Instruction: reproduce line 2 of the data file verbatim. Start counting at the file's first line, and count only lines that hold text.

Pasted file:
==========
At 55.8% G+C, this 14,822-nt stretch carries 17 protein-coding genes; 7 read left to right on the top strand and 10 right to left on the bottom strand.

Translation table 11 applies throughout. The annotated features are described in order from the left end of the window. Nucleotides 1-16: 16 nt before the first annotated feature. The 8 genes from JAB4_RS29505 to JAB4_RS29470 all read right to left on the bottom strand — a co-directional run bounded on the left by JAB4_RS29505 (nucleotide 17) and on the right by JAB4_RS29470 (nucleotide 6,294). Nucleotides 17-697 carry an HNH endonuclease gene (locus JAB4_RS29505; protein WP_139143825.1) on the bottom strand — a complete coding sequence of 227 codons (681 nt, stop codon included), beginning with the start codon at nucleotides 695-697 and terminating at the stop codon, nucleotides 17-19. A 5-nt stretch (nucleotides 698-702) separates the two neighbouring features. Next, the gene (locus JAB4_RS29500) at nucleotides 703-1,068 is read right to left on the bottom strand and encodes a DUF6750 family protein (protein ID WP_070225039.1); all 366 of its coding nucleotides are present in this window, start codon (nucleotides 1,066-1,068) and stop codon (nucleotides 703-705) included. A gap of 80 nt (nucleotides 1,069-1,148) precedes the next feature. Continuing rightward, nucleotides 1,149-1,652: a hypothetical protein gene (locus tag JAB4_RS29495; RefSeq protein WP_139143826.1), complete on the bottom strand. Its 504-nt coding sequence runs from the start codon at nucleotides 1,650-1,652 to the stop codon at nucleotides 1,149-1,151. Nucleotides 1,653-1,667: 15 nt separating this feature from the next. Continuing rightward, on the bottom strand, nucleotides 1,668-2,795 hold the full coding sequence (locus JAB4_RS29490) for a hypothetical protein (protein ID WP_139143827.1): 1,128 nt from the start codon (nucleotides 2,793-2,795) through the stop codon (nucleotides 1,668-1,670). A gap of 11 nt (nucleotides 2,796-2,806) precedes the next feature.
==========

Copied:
Translation table 11 applies throughout. The annotated features are described in order from the left end of the window. Nucleotides 1-16: 16 nt before the first annotated feature. The 8 genes from JAB4_RS29505 to JAB4_RS29470 all read right to left on the bottom strand — a co-directional run bounded on the left by JAB4_RS29505 (nucleotide 17) and on the right by JAB4_RS29470 (nucleotide 6,294). Nucleotides 17-697 carry an HNH endonuclease gene (locus JAB4_RS29505; protein WP_139143825.1) on the bottom strand — a complete coding sequence of 227 codons (681 nt, stop codon included), beginning with the start codon at nucleotides 695-697 and terminating at the stop codon, nucleotides 17-19. A 5-nt stretch (nucleotides 698-702) separates the two neighbouring features. Next, the gene (locus JAB4_RS29500) at nucleotides 703-1,068 is read right to left on the bottom strand and encodes a DUF6750 family protein (protein ID WP_070225039.1); all 366 of its coding nucleotides are present in this window, start codon (nucleotides 1,066-1,068) and stop codon (nucleotides 703-705) included. A gap of 80 nt (nucleotides 1,069-1,148) precedes the next feature. Continuing rightward, nucleotides 1,149-1,652: a hypothetical protein gene (locus tag JAB4_RS29495; RefSeq protein WP_139143826.1), complete on the bottom strand. Its 504-nt coding sequence runs from the start codon at nucleotides 1,650-1,652 to the stop codon at nucleotides 1,149-1,151. Nucleotides 1,653-1,667: 15 nt separating this feature from the next. Continuing rightward, on the bottom strand, nucleotides 1,668-2,795 hold the full coding sequence (locus JAB4_RS29490) for a hypothetical protein (protein ID WP_139143827.1): 1,128 nt from the start codon (nucleotides 2,793-2,795) through the stop codon (nucleotides 1,668-1,670). A gap of 11 nt (nucleotides 2,796-2,806) precedes the next feature.